This is how God’s economy works and it’s baffling. We on earth are always on the take, but God invites us to sacrifice, to give, to lose. Lose to win. Give to gain. Sacrifice and reap the rewards. (Matt. 16:24-27) The key to abundant life is in giving ourselves to God, as living sacrifices (Rom. 12:1), as our Lord Jesus did, to be used and used up for His purposes, in the service of others. I think of police officers and firefighters who put their lives on the line daily in our communities and the men and women in the military, those we remember on this Remembrance Day here in Canada, who so selflessly risk their lives to fight for our freedom and I’m humbled, grateful, and convicted. If we want life, raw, wild, and huge, with meaning, adventure, and joy, we must give, give, and give again. Let’s be bold enough to give until it hurts and see what happens. When we do this, we’ll find the narrow gate, the buried treasure in the field, the pearl of great price, the way to heaven and heaven on earth. There’s no doubt in my mind, we’ll get back more than we give. This is a promise. Jesus says in Luke 6:38, “Give, and it will be given to you. A good measure, pressed down, shaken together and running over, will be poured into your lap. For with the measure you use, it will be measured to you.” I ask you, my friends, for prayer, that God will move in my selfish heart and pivot me from self-centeredness to Christ-centeredness and Other-centeredness, spurring me on to the path of service. May it be so for us all.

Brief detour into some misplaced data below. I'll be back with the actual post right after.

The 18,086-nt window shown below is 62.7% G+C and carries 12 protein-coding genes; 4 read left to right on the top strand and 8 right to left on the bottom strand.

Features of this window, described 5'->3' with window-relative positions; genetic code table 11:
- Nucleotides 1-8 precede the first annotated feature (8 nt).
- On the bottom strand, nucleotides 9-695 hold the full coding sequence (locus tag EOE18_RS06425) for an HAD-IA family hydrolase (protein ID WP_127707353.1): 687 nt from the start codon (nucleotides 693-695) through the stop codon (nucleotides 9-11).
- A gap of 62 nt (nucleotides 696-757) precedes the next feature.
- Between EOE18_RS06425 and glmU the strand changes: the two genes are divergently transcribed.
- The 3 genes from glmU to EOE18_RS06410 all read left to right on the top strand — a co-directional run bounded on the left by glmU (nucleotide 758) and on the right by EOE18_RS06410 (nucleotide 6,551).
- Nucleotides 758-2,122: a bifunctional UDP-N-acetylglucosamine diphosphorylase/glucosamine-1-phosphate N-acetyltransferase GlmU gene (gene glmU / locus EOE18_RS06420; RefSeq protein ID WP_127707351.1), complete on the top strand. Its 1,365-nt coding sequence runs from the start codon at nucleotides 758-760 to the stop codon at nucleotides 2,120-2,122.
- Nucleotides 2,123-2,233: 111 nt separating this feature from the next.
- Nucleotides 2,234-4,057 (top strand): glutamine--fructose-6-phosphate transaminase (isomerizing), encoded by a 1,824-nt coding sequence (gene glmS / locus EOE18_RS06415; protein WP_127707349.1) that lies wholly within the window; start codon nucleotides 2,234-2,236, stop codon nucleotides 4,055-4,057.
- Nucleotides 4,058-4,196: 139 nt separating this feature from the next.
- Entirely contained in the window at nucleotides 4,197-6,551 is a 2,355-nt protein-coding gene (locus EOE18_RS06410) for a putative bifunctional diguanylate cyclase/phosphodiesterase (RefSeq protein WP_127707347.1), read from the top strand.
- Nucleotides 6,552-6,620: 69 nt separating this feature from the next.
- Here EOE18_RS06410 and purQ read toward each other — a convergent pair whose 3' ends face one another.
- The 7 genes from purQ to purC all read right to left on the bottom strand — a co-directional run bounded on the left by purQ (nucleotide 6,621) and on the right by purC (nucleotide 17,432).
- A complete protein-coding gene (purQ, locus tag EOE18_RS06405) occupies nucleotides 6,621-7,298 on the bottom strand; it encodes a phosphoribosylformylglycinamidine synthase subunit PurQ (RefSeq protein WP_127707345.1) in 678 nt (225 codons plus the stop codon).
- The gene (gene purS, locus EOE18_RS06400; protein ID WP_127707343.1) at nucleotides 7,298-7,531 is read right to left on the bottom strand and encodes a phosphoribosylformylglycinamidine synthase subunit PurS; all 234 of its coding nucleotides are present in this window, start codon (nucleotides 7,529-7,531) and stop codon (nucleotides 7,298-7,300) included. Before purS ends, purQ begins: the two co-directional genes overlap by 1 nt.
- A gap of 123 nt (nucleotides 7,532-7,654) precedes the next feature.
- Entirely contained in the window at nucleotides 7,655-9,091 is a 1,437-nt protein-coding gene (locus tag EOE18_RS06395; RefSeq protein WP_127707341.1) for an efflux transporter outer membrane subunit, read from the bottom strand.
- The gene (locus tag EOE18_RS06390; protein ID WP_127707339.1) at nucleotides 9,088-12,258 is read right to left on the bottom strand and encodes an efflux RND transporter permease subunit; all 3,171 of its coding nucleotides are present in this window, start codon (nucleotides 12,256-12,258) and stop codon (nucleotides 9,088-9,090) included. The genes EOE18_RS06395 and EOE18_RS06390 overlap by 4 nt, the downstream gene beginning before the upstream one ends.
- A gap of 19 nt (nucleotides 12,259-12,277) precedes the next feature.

The feature photo was taken by me in Lethbridge, Alberta of the path. The rest of the photos are from Pixabay. All photos are edited and most are my combinations of two or more photos. Posts come out when I feel like it. 😀 Scroll down to the bottom of the page to follow me or sign up to receive my posts via email. Listen to my posts on Spotify. Follow me on Instagram. Take a peek at my Redbubble store: See samples of my products below most posts. Thank you for giving me some of your precious time!


2 thoughts on “The Path of Service

Leave a Reply

Fill in your details below or click an icon to log in: Logo

You are commenting using your account. Log Out /  Change )

Facebook photo

You are commenting using your Facebook account. Log Out /  Change )

Connecting to %s

This site uses Akismet to reduce spam. Learn how your comment data is processed.